etc. 

Looming above the corner of Front Street and Higgins Avenue, the bold white letters jump out from the brick wall: THE BON. But soon to be The Bon no more. “Federated Department Stores, Inc., announced today that it plans to convert all of its regional department stores to the Macy’s nameplate in January 2005,” reads a Sept. 13 press release. “With this change, Federated will launch a new era in American retailing as it begins operating under its two most powerful retail brands—Macy’s and Bloomingdale’s.”

Macy’s, then, it will be, but inquiring shoppers want to know: Does the change mean sales? Promotionals? Discounts? Freebies? Loot?

Kimberly Reason, a Macy’s director of corporate communications and media relations, says mum’s the word for now. “As a standard practice,” she writes in an e-mail, “we don’t give out sale/promotional info ahead of time...” Can’t say we didn’t try. Here’s another inquiry. In Missoula’s little department store, the carpet is faded and paint peels from some walls. Might our store get a face-lift? Macy’s, after all, has a reputation to live up to, non? Reason says that the new name will come with funds for, among other things, larger fitting rooms and waiting rooms (Where thrifty shoppers wait for sales, right?). Alas, no word from corporate.

Once the Missoula Mercantile, then The Bon Marché, then Bon-Macy’s—will Missoulians continue to call the store The Bon? “Some people,” says General Manager Rich Boberg, “still call it the Missoula Mercantile.” Corporate branding, lost on Montanans, bless us all.

•••

Where will you be at 7 p.m. Thursday, Sept. 30? A lot of Missoulians will be at the Festival of the Book’s opening night Selected Shorts reading in the University Theatre—or at least that’s what the Montana Democratic Party figured when it decided to plan presidential-debate-watching parties in Big Timber, Billings, Bozeman and Helena, but not Missoula. State Director of the DNC Bill Lombardi says Dems will schedule a Missoula party for the second presidential debate on Friday, Oct. 8, but didn’t want to plan a party that might conflict with another big local event. The Montana Republicans don’t have any organized debate-watching parties scheduled, though they point out that anyone can go to President Bush’s website and sign up to plan a “Party for the President!”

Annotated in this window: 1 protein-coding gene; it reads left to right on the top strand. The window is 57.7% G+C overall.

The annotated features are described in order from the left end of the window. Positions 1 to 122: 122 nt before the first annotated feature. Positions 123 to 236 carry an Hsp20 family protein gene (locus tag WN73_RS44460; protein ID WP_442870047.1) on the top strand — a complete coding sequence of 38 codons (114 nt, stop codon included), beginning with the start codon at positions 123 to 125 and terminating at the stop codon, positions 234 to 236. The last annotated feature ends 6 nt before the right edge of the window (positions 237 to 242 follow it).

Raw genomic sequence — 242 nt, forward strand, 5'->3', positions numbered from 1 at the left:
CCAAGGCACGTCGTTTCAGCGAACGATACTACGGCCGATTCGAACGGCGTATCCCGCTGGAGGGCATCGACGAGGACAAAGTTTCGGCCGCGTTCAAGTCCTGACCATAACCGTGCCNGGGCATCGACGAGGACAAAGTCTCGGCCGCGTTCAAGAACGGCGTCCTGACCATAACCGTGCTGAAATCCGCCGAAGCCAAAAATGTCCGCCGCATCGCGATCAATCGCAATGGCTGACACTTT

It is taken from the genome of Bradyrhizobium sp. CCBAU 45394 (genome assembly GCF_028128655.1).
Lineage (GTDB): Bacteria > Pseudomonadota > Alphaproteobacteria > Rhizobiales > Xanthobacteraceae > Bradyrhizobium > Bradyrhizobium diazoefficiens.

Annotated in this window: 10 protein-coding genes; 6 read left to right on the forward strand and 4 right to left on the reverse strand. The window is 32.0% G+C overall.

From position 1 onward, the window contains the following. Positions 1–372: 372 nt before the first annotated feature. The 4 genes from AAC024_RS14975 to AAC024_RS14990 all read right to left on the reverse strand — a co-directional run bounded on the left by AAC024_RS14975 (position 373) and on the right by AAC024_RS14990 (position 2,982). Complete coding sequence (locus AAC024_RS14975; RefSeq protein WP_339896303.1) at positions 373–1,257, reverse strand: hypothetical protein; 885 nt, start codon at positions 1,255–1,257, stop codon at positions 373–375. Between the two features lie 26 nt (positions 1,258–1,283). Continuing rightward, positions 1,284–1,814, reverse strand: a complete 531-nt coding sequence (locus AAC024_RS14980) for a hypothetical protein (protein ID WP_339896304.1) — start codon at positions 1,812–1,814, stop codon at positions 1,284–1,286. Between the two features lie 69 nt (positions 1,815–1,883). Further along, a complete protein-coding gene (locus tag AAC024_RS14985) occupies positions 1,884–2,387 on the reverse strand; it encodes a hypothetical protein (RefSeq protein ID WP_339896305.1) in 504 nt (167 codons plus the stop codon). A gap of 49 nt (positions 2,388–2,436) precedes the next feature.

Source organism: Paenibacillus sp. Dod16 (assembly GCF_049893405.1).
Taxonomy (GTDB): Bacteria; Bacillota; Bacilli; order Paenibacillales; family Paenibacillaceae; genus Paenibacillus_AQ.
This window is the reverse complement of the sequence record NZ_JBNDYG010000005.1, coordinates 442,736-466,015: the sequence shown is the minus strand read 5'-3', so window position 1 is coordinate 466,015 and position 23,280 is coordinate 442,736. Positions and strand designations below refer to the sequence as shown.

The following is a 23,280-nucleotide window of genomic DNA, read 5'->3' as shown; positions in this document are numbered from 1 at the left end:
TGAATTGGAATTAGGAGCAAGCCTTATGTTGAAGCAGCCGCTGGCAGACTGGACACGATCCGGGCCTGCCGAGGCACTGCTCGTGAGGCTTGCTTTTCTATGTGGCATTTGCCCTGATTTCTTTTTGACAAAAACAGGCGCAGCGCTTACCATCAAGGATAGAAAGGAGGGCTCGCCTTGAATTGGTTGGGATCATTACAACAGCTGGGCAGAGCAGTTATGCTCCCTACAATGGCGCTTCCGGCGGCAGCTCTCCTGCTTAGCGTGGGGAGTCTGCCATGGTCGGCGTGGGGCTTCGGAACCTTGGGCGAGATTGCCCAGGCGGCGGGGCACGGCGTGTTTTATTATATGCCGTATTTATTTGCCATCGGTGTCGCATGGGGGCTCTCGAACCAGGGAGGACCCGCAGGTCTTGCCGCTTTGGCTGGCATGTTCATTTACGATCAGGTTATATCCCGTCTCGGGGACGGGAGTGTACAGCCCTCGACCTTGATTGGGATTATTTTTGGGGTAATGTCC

But a question remains: Who’s throwing the bipartisan debate-watching party, complete with bipartisan party platters (red peppers and bleu cheese?) and bipartisan bar (French wines and O’Doul’s?). Whoever you are, here are a few bipartisan tips to assure that all parties stay safe and have a chance to maintain their dignity: Do not question a fellow debate-watcher directly. If asked a question yourself, do not let your answer exceed two minutes. If engaged in conversation, do not ask any follow-up questions or in any way participate in an extended discussion. If you have questions to ask of fellow debate-watchers, submit them to your host in advance.

Oh, wait. The Indy didn’t make those up. Those are actually the presidential debate rules Bush and Kerry will follow Thursday night—rules created by the supposedly nonpartisan Commission on Presidential Debates, which Bill Moyers described, in the Sept. 24 airing of Now With Bill Moyers, as a private corporation founded by past chairmen of the Republican and Democratic national parties. The goal of their rules? One hunch: to minimize the chance that these guys might make fools of themselves.

Wonder if the Commission has any good bipartisan recipes for eating crow.

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